Post subject:  Re: Crash on a ride today - who's at fault?

Crappy situation and certainly I feel for you. It's something I would be guilty of, but in the end, going too fast I believe you should have been able to stop and avoid the bikes. Be glad it wasn't a person. Hopefully since it was the end it didn't mess up your Strava time. :P

Author:  Barneyballbags [ Mon Jun 10, 2013 8:49 am ]
Post subject:  Re: Crash on a ride today - who's at fault?

My initial gut reaction would be that it's their fault for leaving their bikes laying down on a mountain bike trail where, by it's very nature, people would be riding mountain bikes. Especially so on a red/black run where people will naturally be riding faster.

Unless they had a very good reason for their bikes to be there (ie. if they'd both fallen off them), then there's no excuse. If you're not riding your bike on a trail, move it to one side so that others can. You wouldn't just park your car in the middle of the road, so why should it be any different if you're out riding..? It's selfish and it ruins it for others.

You could argue that ajantom was riding too quickly, but then again he was on a red run which is designed for that very purpose so I don't think he's doing anything wrong. It's the two ar*ehats who decided to create the temporary roadblock which is the problem here.

Personally I think the guy is lucky to get away with a taco'd rim and not a taco'd nose.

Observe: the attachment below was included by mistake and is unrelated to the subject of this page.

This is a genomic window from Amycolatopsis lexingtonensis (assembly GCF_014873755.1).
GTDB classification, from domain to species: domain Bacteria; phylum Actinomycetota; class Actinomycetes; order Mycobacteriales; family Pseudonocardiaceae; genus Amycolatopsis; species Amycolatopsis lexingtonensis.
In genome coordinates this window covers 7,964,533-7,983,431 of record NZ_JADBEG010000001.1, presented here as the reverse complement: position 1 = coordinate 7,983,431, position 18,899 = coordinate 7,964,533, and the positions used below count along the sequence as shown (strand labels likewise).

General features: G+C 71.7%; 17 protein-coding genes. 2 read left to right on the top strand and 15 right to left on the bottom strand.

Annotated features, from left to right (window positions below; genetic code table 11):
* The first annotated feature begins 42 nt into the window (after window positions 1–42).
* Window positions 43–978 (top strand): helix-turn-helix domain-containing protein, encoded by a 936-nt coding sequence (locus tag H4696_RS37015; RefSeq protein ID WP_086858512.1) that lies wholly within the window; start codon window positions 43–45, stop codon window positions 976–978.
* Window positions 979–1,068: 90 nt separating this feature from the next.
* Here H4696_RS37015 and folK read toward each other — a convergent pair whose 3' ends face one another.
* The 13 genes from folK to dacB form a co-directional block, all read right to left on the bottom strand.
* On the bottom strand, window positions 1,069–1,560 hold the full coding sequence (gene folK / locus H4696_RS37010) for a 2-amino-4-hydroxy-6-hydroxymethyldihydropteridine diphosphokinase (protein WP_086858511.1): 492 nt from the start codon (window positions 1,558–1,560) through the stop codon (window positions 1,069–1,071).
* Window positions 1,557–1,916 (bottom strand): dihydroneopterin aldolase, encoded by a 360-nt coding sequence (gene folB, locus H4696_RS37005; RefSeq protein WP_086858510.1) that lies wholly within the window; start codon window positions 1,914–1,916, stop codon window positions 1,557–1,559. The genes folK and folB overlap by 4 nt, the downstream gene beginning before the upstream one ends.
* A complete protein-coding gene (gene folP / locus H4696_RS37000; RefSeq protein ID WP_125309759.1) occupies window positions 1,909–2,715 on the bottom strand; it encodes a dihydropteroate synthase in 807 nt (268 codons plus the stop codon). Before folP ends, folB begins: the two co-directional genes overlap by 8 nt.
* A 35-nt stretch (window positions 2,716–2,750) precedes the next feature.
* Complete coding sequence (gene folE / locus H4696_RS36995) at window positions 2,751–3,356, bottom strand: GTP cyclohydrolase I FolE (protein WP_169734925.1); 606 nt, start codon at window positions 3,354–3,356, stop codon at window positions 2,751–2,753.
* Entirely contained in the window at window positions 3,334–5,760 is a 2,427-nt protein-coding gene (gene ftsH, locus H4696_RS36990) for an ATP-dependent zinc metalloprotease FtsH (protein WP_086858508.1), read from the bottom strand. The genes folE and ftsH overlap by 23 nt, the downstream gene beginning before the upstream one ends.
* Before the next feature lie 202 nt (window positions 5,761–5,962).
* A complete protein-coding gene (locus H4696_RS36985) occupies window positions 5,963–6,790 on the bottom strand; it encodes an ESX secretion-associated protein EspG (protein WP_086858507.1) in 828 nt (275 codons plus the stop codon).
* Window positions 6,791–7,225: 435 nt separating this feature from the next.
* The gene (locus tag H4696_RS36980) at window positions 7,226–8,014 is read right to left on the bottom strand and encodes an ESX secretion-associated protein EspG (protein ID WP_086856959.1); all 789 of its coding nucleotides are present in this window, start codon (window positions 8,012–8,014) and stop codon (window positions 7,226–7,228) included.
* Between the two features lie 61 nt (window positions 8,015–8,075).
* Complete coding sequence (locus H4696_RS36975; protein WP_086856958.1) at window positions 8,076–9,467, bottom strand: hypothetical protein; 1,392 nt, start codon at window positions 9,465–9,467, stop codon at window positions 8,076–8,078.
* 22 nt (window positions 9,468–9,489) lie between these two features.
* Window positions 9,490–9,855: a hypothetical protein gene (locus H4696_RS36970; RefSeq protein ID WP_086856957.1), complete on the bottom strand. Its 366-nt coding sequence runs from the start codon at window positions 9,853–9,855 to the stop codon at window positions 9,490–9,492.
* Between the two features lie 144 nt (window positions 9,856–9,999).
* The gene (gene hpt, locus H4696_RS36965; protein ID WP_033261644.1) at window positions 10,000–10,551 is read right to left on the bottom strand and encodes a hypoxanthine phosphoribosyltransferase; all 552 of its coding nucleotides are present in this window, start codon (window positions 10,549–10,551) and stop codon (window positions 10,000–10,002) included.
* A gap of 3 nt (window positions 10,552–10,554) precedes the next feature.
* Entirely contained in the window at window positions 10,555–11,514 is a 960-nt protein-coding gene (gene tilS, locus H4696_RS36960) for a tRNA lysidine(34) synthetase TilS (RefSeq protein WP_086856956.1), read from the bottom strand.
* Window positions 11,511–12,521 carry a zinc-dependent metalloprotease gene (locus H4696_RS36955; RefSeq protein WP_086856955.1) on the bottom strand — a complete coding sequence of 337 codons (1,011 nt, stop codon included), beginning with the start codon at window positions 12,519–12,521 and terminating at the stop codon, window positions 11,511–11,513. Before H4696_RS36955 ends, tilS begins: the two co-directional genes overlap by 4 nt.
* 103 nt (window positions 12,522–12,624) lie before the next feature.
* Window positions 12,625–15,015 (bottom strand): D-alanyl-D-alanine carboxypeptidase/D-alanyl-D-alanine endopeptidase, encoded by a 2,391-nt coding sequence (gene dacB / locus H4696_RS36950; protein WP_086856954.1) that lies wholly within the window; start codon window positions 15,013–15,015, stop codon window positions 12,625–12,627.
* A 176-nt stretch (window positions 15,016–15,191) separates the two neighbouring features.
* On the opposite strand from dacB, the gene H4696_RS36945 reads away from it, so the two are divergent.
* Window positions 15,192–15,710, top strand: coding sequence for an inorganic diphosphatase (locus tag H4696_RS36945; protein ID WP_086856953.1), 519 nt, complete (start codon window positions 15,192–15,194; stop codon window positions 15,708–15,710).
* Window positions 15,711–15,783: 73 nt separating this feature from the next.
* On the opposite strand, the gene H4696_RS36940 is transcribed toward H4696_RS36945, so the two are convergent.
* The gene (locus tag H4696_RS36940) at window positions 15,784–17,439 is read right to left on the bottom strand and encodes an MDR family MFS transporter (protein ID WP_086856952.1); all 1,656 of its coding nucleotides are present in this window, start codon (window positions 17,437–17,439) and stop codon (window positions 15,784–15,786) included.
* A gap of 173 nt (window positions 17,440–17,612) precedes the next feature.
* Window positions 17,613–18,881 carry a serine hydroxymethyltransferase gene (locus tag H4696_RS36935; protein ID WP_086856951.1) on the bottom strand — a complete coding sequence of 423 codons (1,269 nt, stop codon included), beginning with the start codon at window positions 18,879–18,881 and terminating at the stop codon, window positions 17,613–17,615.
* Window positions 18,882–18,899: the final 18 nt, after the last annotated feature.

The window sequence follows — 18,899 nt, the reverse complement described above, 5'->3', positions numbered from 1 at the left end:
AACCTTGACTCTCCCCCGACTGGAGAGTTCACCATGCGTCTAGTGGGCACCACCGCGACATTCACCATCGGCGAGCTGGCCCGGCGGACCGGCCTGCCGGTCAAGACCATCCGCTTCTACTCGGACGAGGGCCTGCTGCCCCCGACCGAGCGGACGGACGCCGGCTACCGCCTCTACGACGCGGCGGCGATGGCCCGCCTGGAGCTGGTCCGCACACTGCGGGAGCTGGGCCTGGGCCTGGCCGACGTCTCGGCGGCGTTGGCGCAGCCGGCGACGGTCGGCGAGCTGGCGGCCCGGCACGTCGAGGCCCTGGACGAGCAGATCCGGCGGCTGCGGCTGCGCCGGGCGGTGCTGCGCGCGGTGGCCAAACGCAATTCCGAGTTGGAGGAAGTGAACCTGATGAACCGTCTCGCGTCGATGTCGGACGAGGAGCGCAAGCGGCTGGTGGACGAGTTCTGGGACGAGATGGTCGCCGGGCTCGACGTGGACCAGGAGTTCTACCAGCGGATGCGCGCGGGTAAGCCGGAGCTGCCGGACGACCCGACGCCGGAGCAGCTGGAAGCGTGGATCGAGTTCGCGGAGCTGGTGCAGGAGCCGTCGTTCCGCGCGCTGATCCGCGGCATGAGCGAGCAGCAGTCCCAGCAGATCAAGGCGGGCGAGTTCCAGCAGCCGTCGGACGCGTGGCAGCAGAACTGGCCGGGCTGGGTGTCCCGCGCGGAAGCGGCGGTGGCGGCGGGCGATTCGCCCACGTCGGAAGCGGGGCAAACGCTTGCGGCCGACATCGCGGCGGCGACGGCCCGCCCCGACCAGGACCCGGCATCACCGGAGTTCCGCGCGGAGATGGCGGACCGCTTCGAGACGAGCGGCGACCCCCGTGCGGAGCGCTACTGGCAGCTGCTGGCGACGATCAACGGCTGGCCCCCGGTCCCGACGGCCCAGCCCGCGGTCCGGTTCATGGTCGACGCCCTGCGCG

Author:  The History Man [ Mon Jun 10, 2013 9:08 am ]
Post subject:  Re: Crash on a ride today - who's at fault?

When I used to ski same kind of principle applied. Don't go/stop near or hang about on black runs because of high speeds and expertise. Similarly don't go screaming across the nursery slopes. Is there a trail code a bit like highway mixed with countryside type guidance?

Author:  Barneyballbags [ Mon Jun 10, 2013 9:17 am ]
Post subject:  Re: Crash on a ride today - who's at fault?

The History Man wrote:
When I used to ski same kind of principle applied. Don't go/stop near or hang about on black runs because of high speeds and expertise. Similarly don't go screaming across the nursery slopes.


Exactly - common sense!

Author:  FluffyChicken [ Mon Jun 10, 2013 9:26 am ]
Post subject:  Re: Crash on a ride today - who's at fault?

Barneyballbags wrote:
My initial gut reaction would be that it's their fault for leaving their bikes laying down on a mountain bike trail where, by it's very nature, people would be riding mountain bikes. Especially so on a red/black run where people will naturally be riding faster.

Unless they had a very good reason for their bikes to be there (ie. if they'd both fallen off them), then there's no excuse. If you're not riding your bike on a trail, move it to one side so that others can. You wouldn't just park your car in the middle of the road, so why should it be any different if you're out riding..? It's selfish and it ruins it for others.

You could argue that ajantom was riding too quickly, but then again he was on a red run which is designed for that very purpose so I don't think he's doing anything wrong. It's the two ar*ehats who decided to create the temporary roadblock which is the problem here.

Personally I think the guy is lucky to get away with a taco'd rim and not a taco'd nose.

Being a red run is not a screaming fast run, the slightly more experienced but still learning will be on them. Black is a different matter. But that was not part of the initial topic.

Many 'trail centre' red runs end on paths, fire roads etc. You can never expect them to be clear.

It could easily be somebody just getting off their bike, walking across etc.

Unfortunately other people use them, if no rules of conduct are given by the owners then how are they to know, they're learning. It's just an accident.